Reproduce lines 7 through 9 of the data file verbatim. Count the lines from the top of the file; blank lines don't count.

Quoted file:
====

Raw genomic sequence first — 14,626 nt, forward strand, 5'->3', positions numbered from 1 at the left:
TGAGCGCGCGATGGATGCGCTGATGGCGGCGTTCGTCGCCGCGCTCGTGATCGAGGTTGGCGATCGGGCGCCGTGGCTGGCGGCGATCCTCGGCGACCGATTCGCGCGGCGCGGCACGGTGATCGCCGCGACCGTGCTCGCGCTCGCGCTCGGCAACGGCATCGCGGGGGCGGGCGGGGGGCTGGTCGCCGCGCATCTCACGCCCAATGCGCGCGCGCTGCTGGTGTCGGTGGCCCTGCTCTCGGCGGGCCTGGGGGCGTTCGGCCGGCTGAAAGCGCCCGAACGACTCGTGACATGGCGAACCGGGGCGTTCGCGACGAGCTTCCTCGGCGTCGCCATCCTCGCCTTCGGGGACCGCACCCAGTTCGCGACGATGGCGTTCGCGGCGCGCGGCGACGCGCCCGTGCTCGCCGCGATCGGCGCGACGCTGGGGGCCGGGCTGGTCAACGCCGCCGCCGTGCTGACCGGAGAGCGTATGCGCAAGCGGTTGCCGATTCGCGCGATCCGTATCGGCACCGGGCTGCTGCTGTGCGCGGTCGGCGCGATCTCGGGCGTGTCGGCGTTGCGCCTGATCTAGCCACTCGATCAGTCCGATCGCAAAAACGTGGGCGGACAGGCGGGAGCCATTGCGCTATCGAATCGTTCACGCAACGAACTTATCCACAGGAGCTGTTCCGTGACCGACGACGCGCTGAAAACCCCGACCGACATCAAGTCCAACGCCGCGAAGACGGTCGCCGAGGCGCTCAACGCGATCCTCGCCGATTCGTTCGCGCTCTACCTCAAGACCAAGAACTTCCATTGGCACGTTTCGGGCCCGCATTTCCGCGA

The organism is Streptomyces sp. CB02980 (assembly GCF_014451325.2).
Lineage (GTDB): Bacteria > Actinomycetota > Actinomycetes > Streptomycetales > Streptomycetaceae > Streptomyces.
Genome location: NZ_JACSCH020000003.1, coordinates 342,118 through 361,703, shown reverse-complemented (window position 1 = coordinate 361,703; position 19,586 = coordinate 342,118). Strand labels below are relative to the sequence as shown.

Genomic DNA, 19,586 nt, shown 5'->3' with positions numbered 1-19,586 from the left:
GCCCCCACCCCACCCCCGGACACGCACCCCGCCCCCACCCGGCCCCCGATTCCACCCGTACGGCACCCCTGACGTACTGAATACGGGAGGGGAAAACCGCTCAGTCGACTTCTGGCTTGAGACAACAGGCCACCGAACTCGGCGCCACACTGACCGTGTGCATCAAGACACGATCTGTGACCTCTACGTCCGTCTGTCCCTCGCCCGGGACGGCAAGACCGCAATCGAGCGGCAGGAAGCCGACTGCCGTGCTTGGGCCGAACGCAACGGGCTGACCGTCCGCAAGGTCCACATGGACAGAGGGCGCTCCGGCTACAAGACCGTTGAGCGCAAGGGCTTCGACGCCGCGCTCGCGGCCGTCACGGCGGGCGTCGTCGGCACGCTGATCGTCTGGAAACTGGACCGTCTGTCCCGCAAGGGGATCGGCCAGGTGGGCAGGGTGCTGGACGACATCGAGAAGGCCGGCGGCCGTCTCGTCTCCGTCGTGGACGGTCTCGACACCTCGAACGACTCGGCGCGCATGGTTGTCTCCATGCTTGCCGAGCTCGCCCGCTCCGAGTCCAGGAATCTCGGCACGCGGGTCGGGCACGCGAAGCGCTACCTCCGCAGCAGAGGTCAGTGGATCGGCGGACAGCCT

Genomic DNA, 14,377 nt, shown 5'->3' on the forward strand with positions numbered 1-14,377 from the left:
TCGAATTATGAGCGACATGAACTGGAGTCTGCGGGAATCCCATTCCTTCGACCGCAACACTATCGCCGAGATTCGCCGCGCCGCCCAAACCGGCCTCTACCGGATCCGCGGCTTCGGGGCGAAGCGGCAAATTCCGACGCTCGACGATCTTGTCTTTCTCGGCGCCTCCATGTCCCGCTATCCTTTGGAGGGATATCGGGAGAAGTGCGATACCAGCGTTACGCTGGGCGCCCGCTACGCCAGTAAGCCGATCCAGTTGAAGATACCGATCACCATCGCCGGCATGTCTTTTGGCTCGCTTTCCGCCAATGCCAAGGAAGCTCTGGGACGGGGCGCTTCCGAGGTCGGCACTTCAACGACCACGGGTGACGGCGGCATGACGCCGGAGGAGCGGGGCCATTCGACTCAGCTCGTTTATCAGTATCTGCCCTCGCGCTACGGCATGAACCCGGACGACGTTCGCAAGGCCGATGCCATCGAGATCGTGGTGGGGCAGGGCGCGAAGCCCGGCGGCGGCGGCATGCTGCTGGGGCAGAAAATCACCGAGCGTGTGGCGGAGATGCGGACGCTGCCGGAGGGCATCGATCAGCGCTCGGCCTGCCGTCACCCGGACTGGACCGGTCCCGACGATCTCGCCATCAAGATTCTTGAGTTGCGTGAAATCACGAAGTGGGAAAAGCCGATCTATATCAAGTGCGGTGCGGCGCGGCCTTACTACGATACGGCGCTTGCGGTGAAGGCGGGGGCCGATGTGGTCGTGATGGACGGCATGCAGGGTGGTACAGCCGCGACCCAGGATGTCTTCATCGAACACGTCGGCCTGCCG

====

GCCCCCACCCCACCCCCGGACACGCACCCCGCCCCCACCCGGCCCCCGATTCCACCCGTACGGCACCCCTGACGTACTGAATACGGGAGGGGAAAACCGCTCAGTCGACTTCTGGCTTGAGACAACAGGCCACCGAACTCGGCGCCACACTGACCGTGTGCATCAAGACACGATCTGTGACCTCTACGTCCGTCTGTCCCTCGCCCGGGACGGCAAGACCGCAATCGAGCGGCAGGAAGCCGACTGCCGTGCTTGGGCCGAACGCAACGGGCTGACCGTCCGCAAGGTCCACATGGACAGAGGGCGCTCCGGCTACAAGACCGTTGAGCGCAAGGGCTTCGACGCCGCGCTCGCGGCCGTCACGGCGGGCGTCGTCGGCACGCTGATCGTCTGGAAACTGGACCGTCTGTCCCGCAAGGGGATCGGCCAGGTGGGCAGGGTGCTGGACGACATCGAGAAGGCCGGCGGCCGTCTCGTCTCCGTCGTGGACGGTCTCGACACCTCGAACGACTCGGCGCGCATGGTTGTCTCCATGCTTGCCGAGCTCGCCCGCTCCGAGTCCAGGAATCTCGGCACGCGGGTCGGGCACGCGAAGCGCTACCTCCGCAGCAGAGGTCAGTGGATCGGCGGACAGCCT

Genomic DNA, 14,377 nt, shown 5'->3' on the forward strand with positions numbered 1-14,377 from the left:
TCGAATTATGAGCGACATGAACTGGAGTCTGCGGGAATCCCATTCCTTCGACCGCAACACTATCGCCGAGATTCGCCGCGCCGCCCAAACCGGCCTCTACCGGATCCGCGGCTTCGGGGCGAAGCGGCAAATTCCGACGCTCGACGATCTTGTCTTTCTCGGCGCCTCCATGTCCCGCTATCCTTTGGAGGGATATCGGGAGAAGTGCGATACCAGCGTTACGCTGGGCGCCCGCTACGCCAGTAAGCCGATCCAGTTGAAGATACCGATCACCATCGCCGGCATGTCTTTTGGCTCGCTTTCCGCCAATGCCAAGGAAGCTCTGGGACGGGGCGCTTCCGAGGTCGGCACTTCAACGACCACGGGTGACGGCGGCATGACGCCGGAGGAGCGGGGCCATTCGACTCAGCTCGTTTATCAGTATCTGCCCTCGCGCTACGGCATGAACCCGGACGACGTTCGCAAGGCCGATGCCATCGAGATCGTGGTGGGGCAGGGCGCGAAGCCCGGCGGCGGCGGCATGCTGCTGGGGCAGAAAATCACCGAGCGTGTGGCGGAGATGCGGACGCTGCCGGAGGGCATCGATCAGCGCTCGGCCTGCCGTCACCCGGACTGGACCGGTCCCGACGATCTCGCCATCAAGATTCTTGAGTTGCGTGAAATCACGAAGTGGGAAAAGCCGATCTATATCAAGTGCGGTGCGGCGCGGCCTTACTACGATACGGCGCTTGCGGTGAAGGCGGGGGCCGATGTGGTCGTGATGGACGGCATGCAGGGTGGTACAGCCGCGACCCAGGATGTCTTCATCGAACACGTCGGCCTGCCG